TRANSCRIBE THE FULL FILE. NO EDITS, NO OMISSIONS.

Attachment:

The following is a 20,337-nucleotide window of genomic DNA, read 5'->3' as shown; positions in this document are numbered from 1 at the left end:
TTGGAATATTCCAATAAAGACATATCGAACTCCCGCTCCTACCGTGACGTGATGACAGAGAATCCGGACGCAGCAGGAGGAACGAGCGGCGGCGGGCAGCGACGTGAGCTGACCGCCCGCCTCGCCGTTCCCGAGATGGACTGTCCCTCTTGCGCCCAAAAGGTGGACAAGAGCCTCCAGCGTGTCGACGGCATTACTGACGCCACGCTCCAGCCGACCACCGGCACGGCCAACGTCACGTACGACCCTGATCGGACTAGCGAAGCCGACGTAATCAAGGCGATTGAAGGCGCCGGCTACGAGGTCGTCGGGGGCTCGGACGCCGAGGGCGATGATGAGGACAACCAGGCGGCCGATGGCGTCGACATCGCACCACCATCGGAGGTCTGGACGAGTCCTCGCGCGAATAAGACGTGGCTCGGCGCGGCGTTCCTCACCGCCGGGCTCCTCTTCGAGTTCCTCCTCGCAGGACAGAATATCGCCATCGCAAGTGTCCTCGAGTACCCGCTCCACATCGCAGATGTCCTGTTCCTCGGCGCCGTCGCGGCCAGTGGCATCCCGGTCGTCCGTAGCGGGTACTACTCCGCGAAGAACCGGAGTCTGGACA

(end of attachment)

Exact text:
The following is a 20,337-nucleotide window of genomic DNA, read 5'->3' as shown; positions in this document are numbered from 1 at the left end:
TTGGAATATTCCAATAAAGACATATCGAACTCCCGCTCCTACCGTGACGTGATGACAGAGAATCCGGACGCAGCAGGAGGAACGAGCGGCGGCGGGCAGCGACGTGAGCTGACCGCCCGCCTCGCCGTTCCCGAGATGGACTGTCCCTCTTGCGCCCAAAAGGTGGACAAGAGCCTCCAGCGTGTCGACGGCATTACTGACGCCACGCTCCAGCCGACCACCGGCACGGCCAACGTCACGTACGACCCTGATCGGACTAGCGAAGCCGACGTAATCAAGGCGATTGAAGGCGCCGGCTACGAGGTCGTCGGGGGCTCGGACGCCGAGGGCGATGATGAGGACAACCAGGCGGCCGATGGCGTCGACATCGCACCACCATCGGAGGTCTGGACGAGTCCTCGCGCGAATAAGACGTGGCTCGGCGCGGCGTTCCTCACCGCCGGGCTCCTCTTCGAGTTCCTCCTCGCAGGACAGAATATCGCCATCGCAAGTGTCCTCGAGTACCCGCTCCACATCGCAGATGTCCTGTTCCTCGGCGCCGTCGCGGCCAGTGGCATCCCGGTCGTCCGTAGCGGGTACTACTCCGCGAAGAACCGGAGTCTGGACA